Create a secure, private connection over any public or private network with the best WiFi VPN. Encrypt all your traffic and communications from end-to-end. Make your personal data inaccessible & leave no traces behind.
Sign up to PureVPN, then download the app to your preferred device (mobile, tablet or laptop)
Open the app and hit Connect to establish an encrypted VPN connection
Browse the web with confidence!
Cyber criminals can use several notorious methods to compromise a WiFi network and listen in on your private conversation or monitor your internet traffic:
In simple terms, a Wi-Fi Pineapple is a device that can be used to execute complicated network attacks. It scans all the SSIDs (Service Set Identifiers) being broadcasted by nearby devices, and then rebroadcasts the SSID pool to trick devices into thinking it is a Wi-Fi access point they connected to in the past.
It can be extremely difficult to protect your device against these kinds of attacks, unless you are using a VPN for Wi-Fi of course – it will protect all your communications using military-grade end-to-end encryption.
One of the biggest risks of using public Wi-Fi networks is man-in-the-middle attacks. MITM is a type of eavesdropping attack and involves malicious actors secretly positioning themselves in the communication between two parties. Hackers are anxiously waiting for you to connect to an unsecured Wi-Fi network.
Once they are able to control the connection, the perpetrators can intercept your sensitive information and use the findings to their advantage, engaging in illicit activities such as identity theft and financial fraud.
When you connect your device to an unsecured Wi-Fi at a restaurant or coffee shop, make sure you know the correct name. After all, you would want to steer clear from rogue Wi-Fi hotspots set up by hackers.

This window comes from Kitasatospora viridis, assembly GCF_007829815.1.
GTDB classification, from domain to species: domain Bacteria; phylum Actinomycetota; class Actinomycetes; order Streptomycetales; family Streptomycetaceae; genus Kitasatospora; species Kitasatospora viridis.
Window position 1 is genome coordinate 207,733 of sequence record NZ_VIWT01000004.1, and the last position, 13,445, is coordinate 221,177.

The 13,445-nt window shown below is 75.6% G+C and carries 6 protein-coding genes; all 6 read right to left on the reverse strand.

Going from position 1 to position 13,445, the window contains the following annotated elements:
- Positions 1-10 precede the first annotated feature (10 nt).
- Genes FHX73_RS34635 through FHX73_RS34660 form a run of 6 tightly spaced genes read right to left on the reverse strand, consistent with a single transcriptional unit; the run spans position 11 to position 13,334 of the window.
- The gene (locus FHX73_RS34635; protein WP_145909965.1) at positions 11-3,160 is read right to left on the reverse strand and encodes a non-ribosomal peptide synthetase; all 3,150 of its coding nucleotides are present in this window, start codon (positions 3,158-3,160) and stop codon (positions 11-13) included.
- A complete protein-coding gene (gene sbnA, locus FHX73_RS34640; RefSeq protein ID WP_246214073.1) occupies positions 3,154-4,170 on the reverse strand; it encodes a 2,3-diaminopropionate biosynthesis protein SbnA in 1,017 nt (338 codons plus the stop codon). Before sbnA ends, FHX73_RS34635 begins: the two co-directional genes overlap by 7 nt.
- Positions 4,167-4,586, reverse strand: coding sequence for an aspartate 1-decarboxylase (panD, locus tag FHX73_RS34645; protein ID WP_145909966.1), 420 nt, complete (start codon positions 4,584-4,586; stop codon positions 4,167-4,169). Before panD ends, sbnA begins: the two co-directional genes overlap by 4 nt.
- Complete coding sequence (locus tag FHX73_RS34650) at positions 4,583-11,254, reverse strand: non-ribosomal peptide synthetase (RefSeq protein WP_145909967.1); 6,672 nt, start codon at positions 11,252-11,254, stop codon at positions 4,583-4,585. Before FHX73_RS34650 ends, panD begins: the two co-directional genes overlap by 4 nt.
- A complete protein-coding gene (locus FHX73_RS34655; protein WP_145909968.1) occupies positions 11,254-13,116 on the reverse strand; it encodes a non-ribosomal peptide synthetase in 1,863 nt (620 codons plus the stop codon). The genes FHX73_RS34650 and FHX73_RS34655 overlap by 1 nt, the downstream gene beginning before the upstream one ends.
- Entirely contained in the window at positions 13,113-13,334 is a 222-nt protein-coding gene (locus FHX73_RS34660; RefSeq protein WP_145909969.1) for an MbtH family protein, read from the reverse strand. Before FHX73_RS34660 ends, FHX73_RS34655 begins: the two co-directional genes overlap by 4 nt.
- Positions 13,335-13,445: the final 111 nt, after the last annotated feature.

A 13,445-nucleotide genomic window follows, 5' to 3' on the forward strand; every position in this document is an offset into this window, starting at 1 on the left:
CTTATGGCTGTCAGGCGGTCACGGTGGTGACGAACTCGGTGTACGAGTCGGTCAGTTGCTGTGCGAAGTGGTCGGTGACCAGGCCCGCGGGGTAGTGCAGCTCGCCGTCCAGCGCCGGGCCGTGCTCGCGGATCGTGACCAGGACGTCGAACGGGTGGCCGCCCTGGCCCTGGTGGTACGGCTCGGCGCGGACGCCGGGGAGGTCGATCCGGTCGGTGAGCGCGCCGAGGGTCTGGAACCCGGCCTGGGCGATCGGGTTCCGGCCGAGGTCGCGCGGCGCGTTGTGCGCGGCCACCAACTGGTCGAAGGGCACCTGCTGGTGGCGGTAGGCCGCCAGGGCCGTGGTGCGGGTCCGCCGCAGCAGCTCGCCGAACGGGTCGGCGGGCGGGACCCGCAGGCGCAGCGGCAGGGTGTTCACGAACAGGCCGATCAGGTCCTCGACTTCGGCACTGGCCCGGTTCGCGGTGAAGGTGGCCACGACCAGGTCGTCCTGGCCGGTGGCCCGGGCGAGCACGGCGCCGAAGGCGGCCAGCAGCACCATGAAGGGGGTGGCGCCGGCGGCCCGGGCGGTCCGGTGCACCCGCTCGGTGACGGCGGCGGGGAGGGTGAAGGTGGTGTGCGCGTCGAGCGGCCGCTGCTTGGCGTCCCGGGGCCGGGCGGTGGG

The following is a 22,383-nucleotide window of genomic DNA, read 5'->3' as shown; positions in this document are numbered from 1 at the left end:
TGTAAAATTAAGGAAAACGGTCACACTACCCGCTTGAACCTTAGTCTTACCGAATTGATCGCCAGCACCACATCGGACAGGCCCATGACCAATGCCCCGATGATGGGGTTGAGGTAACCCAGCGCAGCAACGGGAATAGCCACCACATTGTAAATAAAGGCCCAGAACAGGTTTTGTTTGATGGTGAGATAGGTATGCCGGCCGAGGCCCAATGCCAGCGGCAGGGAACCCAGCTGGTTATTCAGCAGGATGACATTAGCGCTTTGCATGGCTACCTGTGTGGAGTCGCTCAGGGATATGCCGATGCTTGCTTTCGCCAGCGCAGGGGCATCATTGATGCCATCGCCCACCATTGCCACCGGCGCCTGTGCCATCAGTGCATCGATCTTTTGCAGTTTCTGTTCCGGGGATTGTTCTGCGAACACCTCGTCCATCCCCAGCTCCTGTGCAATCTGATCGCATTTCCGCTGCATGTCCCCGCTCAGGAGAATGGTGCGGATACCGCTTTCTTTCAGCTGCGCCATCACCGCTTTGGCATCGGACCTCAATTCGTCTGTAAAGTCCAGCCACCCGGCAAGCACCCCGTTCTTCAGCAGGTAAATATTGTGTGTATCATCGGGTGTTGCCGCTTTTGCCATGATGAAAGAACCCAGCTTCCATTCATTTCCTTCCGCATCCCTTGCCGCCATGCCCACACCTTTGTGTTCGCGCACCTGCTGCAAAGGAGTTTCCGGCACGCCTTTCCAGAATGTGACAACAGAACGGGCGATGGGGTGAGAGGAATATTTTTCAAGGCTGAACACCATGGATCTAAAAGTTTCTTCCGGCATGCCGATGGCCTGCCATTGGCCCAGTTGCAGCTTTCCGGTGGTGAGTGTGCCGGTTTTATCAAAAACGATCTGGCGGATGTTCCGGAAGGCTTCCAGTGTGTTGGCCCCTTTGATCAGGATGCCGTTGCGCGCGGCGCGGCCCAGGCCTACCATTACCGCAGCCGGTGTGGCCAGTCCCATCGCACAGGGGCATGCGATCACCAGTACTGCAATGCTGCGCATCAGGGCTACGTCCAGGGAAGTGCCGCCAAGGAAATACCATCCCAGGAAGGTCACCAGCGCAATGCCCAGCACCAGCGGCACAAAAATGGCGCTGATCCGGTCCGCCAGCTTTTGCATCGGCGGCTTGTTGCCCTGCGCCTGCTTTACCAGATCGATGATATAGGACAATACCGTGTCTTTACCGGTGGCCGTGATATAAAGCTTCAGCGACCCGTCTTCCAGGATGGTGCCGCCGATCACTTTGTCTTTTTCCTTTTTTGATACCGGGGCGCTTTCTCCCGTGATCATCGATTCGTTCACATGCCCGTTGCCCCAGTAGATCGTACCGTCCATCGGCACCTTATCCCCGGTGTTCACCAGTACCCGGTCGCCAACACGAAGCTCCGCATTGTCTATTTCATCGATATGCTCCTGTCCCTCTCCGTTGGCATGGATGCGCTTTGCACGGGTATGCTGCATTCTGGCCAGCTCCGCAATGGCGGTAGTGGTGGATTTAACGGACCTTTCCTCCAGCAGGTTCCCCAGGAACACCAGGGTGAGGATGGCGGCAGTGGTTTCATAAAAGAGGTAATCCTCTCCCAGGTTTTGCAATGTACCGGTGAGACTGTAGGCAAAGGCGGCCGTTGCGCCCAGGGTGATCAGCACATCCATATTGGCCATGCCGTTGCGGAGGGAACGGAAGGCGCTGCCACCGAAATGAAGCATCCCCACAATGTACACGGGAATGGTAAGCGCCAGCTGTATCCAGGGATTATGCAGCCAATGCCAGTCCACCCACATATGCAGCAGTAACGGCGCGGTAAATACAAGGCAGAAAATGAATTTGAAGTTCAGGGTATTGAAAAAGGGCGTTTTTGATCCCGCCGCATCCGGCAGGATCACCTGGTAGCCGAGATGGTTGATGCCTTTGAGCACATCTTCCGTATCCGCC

These networks are designed to mimic legitimate hotspots provided by nearby businesses and once someone connects to them, the bad guys are able to steal sensitive information and even redirect them to an infected website.
Worms and viruses are similar in many ways, but they differ when it comes to one major aspect. For viruses to spread on your device, they first need to be attached to a program. Worms, on the other hand, can do so without the user downloading a malicious file.
If the Wi-Fi network you are connected to has inadequate security, you are putting yourself at the risk of a worm infection that could compromise your private information, or worse, render your device completely useless.
A VPN will secure your online activities through its AES 256-bit encryption.
Students and remote workers can get past region locks instantly.
Get unrestricted and swift access to content from other countries.
Access online banking and make secure financial transactions.
Access your social accounts without having someone spy on your activities.
Send and receive sensitive information files securely on the web.